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Lord Skelmersdale: My Lords, did the Minister say that she disagreed with me? I have just agreed with the Government's position on the Bill.

Baroness Symons of Vernham Dean: My Lords, I said that I disagreed with the noble Baroness but agreed with the noble Lord, Lord Skelmersdale, whom I took rather gratefully to be on my side on this point. I accept that others have misgivings about the matter. I am happy to look at those misgivings in relation to what the committee will say in due course.

I turn to the point on ratification raised by the noble Lord, Lord Wallace of Saltaire. I think that we are all agreed that we are not in a position to ratify the adapted treaty yet. At Istanbul on 19th November, the then Foreign Secretary said:

The agreed NATO position as stated at Reykjavik on 14th and 15th May this year is:

    "We can envisage ratification of the Adapted CFE Treaty only in the context of full compliance by all States Parties with agreed treaty limits and consistent with the commitments contained in the CFE Final Act".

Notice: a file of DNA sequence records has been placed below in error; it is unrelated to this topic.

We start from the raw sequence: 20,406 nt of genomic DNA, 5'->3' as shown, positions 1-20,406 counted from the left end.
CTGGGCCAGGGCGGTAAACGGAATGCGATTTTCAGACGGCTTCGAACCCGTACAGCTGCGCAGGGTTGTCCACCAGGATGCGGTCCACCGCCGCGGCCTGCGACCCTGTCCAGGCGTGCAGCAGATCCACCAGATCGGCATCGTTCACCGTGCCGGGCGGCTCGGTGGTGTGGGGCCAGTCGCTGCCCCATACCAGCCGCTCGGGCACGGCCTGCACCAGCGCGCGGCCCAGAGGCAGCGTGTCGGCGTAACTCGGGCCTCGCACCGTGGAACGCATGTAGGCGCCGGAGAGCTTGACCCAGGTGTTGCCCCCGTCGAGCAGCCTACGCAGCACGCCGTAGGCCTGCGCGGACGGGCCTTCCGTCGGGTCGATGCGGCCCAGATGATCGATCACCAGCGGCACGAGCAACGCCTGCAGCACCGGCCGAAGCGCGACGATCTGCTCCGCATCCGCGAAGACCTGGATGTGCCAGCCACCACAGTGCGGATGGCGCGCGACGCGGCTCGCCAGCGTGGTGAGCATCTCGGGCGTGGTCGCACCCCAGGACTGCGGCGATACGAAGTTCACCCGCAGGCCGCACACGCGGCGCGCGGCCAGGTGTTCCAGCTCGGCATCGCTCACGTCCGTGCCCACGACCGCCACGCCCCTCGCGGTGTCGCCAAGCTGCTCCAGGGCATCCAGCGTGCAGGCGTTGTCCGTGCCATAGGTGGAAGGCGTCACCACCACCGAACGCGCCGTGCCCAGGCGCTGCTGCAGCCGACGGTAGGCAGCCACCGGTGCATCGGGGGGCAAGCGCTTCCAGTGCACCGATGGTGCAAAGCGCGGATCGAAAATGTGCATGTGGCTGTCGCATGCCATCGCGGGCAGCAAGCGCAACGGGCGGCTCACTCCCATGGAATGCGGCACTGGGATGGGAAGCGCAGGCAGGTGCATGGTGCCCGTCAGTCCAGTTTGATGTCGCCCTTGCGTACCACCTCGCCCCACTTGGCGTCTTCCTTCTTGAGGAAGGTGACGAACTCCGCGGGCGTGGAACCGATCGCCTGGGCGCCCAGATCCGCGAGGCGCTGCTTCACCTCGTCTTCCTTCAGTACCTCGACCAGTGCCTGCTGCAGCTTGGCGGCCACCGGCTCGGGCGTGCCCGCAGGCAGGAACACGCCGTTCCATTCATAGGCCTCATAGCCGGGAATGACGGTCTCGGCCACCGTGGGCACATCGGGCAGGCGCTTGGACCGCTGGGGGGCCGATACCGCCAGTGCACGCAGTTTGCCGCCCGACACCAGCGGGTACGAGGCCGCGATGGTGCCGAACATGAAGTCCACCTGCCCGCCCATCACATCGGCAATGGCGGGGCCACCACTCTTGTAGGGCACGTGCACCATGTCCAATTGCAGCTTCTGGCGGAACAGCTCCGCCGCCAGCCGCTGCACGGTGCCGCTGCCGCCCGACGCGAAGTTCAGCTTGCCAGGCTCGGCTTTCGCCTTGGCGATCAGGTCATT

As we have all remarked, Russia has outstanding commitments—known as the Istanbul commitments—in connection with Georgia and Moldova. It is important that we rest on not ratifying until those positions become clearer.

In answer to the questions raised by the noble Lord, Lord Blaker, at the Prague summit last week the UK and other NATO allies pressed for swift fulfilment of the outstanding Istanbul commitments by Russia. We said that we thought that that would create the conditions for allies and other states parties to move forward on ratification of the Act. If the noble Lord would like me to go into detail on what has and has not been complied with, I am happy to do so, but perhaps it would be helpful to do that privately later.

The noble Baroness, Lady Rawlings, asked about Chechnya, which is of course different again from Moldova and Georgia, because we recognise the territorial integrity of the Russian Federation and the right of and obligation on the Russian Government to

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defend their citizens there. However, Russian military operations in Chechnya must respect the rule of law and human rights obligations.

The noble Lord, Lord Wallace of Saltaire, asked whether United States bases in the United Kingdom are open to inspection. Yes, they are, as are US bases elsewhere in Europe.

Interesting questions were raised about Cyprus and Gibraltar. Extension of the legislation to overseas territories would have to be done by Order in Council, as it was in relation to the 1991 Act. The noble Lord, Lord Blaker, was right to say that that is how it was done in relation to that Act. Gibraltar would be subject to inspections generally, but NATO allies do not inspect each other's territories, so the fears expressed by the noble Lord in respect of Spain can be safely allayed.